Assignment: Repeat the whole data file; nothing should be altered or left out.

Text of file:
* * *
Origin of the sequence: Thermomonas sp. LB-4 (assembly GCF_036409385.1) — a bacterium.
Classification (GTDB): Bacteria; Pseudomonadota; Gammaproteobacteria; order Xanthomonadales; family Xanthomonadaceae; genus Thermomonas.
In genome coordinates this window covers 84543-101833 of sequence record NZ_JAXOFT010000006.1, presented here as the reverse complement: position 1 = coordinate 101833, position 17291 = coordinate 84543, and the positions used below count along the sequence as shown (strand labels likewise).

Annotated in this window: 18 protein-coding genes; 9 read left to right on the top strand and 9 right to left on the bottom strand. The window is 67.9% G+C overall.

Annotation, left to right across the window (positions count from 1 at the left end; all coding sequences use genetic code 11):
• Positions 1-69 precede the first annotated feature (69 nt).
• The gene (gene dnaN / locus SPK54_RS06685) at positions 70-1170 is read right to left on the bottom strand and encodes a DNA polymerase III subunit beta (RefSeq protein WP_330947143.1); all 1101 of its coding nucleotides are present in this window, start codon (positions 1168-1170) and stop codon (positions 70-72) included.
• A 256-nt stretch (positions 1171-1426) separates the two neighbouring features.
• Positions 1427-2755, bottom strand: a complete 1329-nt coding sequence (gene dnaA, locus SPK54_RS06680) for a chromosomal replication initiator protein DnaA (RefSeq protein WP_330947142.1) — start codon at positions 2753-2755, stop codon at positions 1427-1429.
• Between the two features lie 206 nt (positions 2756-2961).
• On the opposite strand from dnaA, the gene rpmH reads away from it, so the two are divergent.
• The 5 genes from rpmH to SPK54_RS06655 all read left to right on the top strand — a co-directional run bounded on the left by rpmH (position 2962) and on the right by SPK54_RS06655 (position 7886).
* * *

Origin of the sequence: Thermomonas sp. LB-4 (assembly GCF_036409385.1) — a bacterium.
Classification (GTDB): Bacteria; Pseudomonadota; Gammaproteobacteria; order Xanthomonadales; family Xanthomonadaceae; genus Thermomonas.
In genome coordinates this window covers 84543-101833 of sequence record NZ_JAXOFT010000006.1, presented here as the reverse complement: position 1 = coordinate 101833, position 17291 = coordinate 84543, and the positions used below count along the sequence as shown (strand labels likewise).

Annotated in this window: 18 protein-coding genes; 9 read left to right on the top strand and 9 right to left on the bottom strand. The window is 67.9% G+C overall.

Annotation, left to right across the window (positions count from 1 at the left end; all coding sequences use genetic code 11):
• Positions 1-69 precede the first annotated feature (69 nt).
• The gene (gene dnaN / locus SPK54_RS06685) at positions 70-1170 is read right to left on the bottom strand and encodes a DNA polymerase III subunit beta (RefSeq protein WP_330947143.1); all 1101 of its coding nucleotides are present in this window, start codon (positions 1168-1170) and stop codon (positions 70-72) included.
• A 256-nt stretch (positions 1171-1426) separates the two neighbouring features.
• Positions 1427-2755, bottom strand: a complete 1329-nt coding sequence (gene dnaA, locus SPK54_RS06680) for a chromosomal replication initiator protein DnaA (RefSeq protein WP_330947142.1) — start codon at positions 2753-2755, stop codon at positions 1427-1429.
• Between the two features lie 206 nt (positions 2756-2961).
• On the opposite strand from dnaA, the gene rpmH reads away from it, so the two are divergent.
• The 5 genes from rpmH to SPK54_RS06655 all read left to right on the top strand — a co-directional run bounded on the left by rpmH (position 2962) and on the right by SPK54_RS06655 (position 7886).